25 myths of dating, sex and marriage debunked in new book


How we feel about ourselves and those we love depends in large part on the assumptions and expectations we hold about romantic relationships. It turns out that many of our beliefs about intimate relationships aren’t backed up by science. In his new book, Great Myths of Intimate Relationships: Dating, Sex, and Marriage, Binghamton University psychology professor Matthew D. Johnson debunks 25 of the biggest myths out there.

“People assume that they know how relationships work. It feels like love should be intuitive and not something that can be studied scientifically. Not so!” said Johnson. “Scientists have learned a lot about intimate relationships – much of it counterintuitive.”

In Great Myths of Intimate Relationships, Johnson challenges and demystifies many of the misperceptions and stereotypes surrounding attraction, sex, love, internet dating, marriage and heartbreak. For example, he debunked the following:

Opposites attract
Having children brings couples closer
Men have a stronger libido than women
Having access to innumerable online profiles of potential partners increases the likelihood of finding Mr. or Ms. Right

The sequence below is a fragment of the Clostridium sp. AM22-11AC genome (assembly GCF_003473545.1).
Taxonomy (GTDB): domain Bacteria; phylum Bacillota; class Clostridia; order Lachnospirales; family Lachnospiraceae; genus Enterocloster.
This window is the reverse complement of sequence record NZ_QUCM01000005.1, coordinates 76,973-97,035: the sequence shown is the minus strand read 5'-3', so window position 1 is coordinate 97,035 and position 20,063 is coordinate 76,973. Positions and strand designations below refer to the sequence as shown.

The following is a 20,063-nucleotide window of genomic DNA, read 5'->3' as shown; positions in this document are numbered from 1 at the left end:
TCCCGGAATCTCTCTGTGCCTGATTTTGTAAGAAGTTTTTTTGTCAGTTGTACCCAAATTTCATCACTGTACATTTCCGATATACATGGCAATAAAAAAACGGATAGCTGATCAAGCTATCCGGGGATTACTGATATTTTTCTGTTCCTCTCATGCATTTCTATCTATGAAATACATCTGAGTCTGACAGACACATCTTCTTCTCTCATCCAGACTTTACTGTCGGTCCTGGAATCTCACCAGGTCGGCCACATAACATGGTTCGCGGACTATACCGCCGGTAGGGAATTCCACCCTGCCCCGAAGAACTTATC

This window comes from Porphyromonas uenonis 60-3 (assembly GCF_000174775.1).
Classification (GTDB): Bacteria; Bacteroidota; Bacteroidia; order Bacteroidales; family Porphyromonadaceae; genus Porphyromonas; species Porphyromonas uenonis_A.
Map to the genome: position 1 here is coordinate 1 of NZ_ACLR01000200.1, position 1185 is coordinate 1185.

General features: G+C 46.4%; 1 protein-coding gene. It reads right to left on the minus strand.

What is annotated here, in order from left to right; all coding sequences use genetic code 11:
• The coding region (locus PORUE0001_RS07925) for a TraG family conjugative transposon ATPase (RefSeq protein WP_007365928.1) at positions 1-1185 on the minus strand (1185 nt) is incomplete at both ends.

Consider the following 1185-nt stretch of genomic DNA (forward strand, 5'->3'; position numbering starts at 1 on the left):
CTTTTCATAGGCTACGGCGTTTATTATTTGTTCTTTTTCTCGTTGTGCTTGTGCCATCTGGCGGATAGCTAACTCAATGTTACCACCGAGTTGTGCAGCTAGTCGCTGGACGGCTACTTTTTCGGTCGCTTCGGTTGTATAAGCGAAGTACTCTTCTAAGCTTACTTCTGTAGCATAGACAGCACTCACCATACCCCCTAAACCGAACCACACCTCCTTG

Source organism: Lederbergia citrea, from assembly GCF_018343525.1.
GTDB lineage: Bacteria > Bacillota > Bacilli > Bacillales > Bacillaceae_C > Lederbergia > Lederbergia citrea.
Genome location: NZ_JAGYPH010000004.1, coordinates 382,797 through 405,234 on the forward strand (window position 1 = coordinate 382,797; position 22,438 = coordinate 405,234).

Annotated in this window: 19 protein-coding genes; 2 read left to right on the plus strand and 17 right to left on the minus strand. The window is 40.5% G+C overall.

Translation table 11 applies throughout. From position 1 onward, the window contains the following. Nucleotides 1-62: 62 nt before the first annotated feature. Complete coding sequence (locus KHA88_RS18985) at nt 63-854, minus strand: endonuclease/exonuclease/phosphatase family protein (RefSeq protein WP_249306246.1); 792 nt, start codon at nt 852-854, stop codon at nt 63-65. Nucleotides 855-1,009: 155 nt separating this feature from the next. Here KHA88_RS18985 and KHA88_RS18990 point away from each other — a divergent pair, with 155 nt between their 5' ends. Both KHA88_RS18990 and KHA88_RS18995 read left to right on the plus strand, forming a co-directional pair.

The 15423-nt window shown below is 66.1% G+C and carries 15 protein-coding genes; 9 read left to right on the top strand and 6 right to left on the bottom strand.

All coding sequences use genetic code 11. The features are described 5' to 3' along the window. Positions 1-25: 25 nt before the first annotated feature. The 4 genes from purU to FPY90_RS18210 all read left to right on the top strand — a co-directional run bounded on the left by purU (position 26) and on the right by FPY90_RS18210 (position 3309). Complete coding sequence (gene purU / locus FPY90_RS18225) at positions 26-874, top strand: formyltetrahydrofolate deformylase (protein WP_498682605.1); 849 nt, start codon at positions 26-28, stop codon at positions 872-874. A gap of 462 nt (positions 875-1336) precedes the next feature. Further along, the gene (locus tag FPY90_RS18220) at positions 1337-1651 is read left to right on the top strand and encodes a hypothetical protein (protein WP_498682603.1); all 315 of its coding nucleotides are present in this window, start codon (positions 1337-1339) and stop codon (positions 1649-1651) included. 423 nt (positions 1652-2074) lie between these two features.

Children raised by other-sex couples are better off than children raised by same-sex couples
Premarital counseling or relationship education programs prevent discord and divorce
Good communication is the key to a happy relationship
Men are from Mars, women are from Venus
Couples who are “matched” by online dating services are more likely to have satisfying relationships
Living together before marriage is a good way to determine whether you’re with the right person
Take the myth that living together before marriage is a good way to determine whether you’re with the right person. Johnson said that this finding often surprises people.

“People think that it makes sense to do a trial run. ‘Let’s see how well we get along when we’re living together.’ What could be more intuitive, right? But, it turns out that living together before engagement increases the chances of dissatisfaction and divorce down the road. Why?” Johnson asked rhetorically. “The current thinking is that couples who move in together for convenience may end up drifting into marriage instead of making a purposeful decision to get married. For example, maybe a couple is already spending several nights a week together and they don’t see the reason to write two separate rent checks every month, so they move in together. Then, they’re living together for a while and their family starts asking: ‘When are you two getting married?’ Pretty soon the inertia of their relationship pulls them into marriage as opposed to making a deliberate decision to marry.”

According to Johnson, science has much to say about intimate relationships. “For decades, researchers like me have been studying what makes relationships healthy and what makes them dysfunctional. I wrote the book to emphasize the empirical findings on romantic relationships.”


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